I am not sharing this because I want you to feel bad for me. I don’t need anybody’s pity. Honestly, I don’t even think I struggle an ounce of what other people with CHD go through. I’ve known a couple different people who has gone through not just one, but multiple open-heart surgeries (some even as early as after birth.) I’ve read about people my age who can’t live the rest of their lives without medication or some kind of machine. Most of these people live with scars on their chests while I get insecure about a little cosmetic problem that may get fixed. Some people with CHD, do not survive their conditions. I sometimes feel as if I don’t have the right to cry about what I have, because I do have it easy compared to most of them, but they don’t need pity either. These people (and their parents) are some of the bravest and strongest people that I’ve known. Every single one of us is just living our lives with our CHD as an everyday part of it. 

Because my condition is asymptomatic, I’ve always been put to the side and deemed not too serious so honestly nobody has ever really given me much care until absolutely necessary. I sometimes forget that I have a heart condition, until something happens that reminds me that it’s still there. I’ve had my fair share of going to the Emergency Room on countless random times. There is no consistency in my “episodes” and there is no concrete reason, it just, happens.

I play off my symptoms most of the time because Id rather suffer in silence than get disappointed by another one of those “heart” doctors again. Funnily enough, I’ve never actually met one with a heart to care.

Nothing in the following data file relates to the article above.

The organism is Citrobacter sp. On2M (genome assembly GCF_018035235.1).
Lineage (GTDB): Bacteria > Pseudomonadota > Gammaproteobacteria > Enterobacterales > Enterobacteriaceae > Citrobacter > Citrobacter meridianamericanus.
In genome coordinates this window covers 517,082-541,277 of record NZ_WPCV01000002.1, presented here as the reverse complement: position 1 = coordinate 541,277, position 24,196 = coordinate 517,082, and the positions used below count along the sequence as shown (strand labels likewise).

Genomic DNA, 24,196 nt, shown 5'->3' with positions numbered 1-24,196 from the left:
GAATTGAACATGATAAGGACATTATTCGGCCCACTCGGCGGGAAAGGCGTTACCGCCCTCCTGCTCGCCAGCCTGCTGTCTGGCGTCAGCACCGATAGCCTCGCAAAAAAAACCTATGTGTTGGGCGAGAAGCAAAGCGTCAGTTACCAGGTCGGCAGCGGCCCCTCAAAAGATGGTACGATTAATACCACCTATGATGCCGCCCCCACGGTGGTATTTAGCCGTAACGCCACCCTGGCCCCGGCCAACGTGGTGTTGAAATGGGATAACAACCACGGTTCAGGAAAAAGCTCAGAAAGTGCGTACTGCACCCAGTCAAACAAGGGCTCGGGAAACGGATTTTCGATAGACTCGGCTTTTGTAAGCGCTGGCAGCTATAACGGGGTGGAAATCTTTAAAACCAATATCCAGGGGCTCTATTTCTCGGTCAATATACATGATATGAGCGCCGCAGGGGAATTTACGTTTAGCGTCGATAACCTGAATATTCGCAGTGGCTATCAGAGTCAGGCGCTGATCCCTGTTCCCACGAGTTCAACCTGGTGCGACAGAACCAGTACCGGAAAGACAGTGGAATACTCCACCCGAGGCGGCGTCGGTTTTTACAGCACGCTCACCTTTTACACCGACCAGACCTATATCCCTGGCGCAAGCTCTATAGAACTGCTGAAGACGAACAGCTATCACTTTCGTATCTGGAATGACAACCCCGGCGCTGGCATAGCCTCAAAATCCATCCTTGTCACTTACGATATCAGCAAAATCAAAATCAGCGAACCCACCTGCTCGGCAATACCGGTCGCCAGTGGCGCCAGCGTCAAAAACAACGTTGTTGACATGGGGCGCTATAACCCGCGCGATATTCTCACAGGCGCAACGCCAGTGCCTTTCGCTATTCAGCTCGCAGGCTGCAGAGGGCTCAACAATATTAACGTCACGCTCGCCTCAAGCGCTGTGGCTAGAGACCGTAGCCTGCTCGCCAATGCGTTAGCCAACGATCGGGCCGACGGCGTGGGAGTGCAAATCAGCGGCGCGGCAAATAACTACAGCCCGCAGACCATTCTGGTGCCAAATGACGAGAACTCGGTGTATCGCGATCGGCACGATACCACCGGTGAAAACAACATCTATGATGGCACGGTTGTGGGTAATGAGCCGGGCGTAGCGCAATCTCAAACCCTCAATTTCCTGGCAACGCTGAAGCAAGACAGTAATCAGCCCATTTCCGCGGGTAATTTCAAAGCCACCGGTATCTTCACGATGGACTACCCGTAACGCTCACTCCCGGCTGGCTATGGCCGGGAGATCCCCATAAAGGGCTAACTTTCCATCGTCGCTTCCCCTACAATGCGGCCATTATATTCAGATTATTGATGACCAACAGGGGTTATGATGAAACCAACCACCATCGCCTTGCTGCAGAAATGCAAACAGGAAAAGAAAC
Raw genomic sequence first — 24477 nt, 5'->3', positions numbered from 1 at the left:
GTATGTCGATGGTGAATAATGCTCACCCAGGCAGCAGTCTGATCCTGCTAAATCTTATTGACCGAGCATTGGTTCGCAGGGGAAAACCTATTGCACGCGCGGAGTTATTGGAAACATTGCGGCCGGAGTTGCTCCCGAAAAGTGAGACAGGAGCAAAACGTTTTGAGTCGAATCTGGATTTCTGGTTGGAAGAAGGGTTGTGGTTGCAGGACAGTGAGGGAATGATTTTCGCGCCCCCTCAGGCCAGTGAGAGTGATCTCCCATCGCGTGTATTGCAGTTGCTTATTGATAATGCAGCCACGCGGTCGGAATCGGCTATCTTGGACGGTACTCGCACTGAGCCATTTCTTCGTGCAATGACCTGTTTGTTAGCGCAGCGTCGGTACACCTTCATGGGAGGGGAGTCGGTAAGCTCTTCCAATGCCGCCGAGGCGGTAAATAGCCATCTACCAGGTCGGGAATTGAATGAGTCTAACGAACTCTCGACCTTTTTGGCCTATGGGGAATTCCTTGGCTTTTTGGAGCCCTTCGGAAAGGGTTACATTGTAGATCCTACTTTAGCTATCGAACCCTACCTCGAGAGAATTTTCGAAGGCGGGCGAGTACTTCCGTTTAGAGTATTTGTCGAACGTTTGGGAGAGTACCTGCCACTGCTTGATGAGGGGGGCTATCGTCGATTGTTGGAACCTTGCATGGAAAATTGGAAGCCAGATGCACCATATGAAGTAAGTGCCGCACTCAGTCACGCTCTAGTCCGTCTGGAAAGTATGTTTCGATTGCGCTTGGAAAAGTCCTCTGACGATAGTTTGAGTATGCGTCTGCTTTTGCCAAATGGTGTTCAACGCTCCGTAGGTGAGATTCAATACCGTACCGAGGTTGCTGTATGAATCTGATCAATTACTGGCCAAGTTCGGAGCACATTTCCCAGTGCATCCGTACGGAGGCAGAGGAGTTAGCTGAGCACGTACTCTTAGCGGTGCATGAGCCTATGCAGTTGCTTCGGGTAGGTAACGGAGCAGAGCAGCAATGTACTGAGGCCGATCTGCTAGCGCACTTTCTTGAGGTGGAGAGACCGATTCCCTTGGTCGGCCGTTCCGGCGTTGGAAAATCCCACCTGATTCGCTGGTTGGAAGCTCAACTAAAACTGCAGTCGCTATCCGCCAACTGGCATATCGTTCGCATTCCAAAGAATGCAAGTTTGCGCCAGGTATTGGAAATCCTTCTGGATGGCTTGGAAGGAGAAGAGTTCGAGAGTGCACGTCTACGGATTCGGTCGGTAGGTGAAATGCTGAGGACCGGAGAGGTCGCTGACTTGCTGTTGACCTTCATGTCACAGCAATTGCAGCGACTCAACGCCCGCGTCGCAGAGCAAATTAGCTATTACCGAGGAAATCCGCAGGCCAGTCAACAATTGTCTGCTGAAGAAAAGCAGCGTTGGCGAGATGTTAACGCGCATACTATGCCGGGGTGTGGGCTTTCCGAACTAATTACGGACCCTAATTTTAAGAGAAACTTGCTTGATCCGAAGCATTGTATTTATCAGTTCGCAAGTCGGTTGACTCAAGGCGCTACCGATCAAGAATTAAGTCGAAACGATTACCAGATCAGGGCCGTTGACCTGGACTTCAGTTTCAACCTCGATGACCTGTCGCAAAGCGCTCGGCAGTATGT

“I don’t know where you doctors lose your humanity, but you lose it. You know, if all of you at the beginning of your careers could get very sick and very scared for a while, you’d probably learn more from that than from anything else. You better start listening to your patients. They need to be heard. They need caring. They need compassion. They need attending to. You know, someday doctor Budd, you’re going to be on the other side of the table, and as angry as I am and as ANGRY as I always will be, I still wish you a better doctor than you were to me.”

– Dorothy Petrillo-Zbornak, The Golden Girls

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Freehand by Kevin Thiele (@artbythisguy) at Rockin’ Ink Tattoo, Las Vegas

In honor of Heart Awareness Month, and Congenital Heart Defect Awareness Week (February 7-14) I am making a promise to finally find myself a Cardiovascular Specialist in my area to meet with and give my history to. I want to actually make the effort of putting into action the words that I’ve just said up to this point. Heart Month, is not just sharing about my condition to make you guys “aware” of it, but also, really to try and take care of it. 

I will do my best to be honest with how I’m feeling, and accept how my doctors would react to it. I’m also not going to close my doors to all the doctors in the world. If I’m special enough to have a “1 in 100” heart condition, I’m sure there will at least be “1 in 100” doctors that will give me a chance.

If you have any idea of a compassionate Cardiologist in the Valley (Aspen, Colorado area) please let me know!

xx Gizel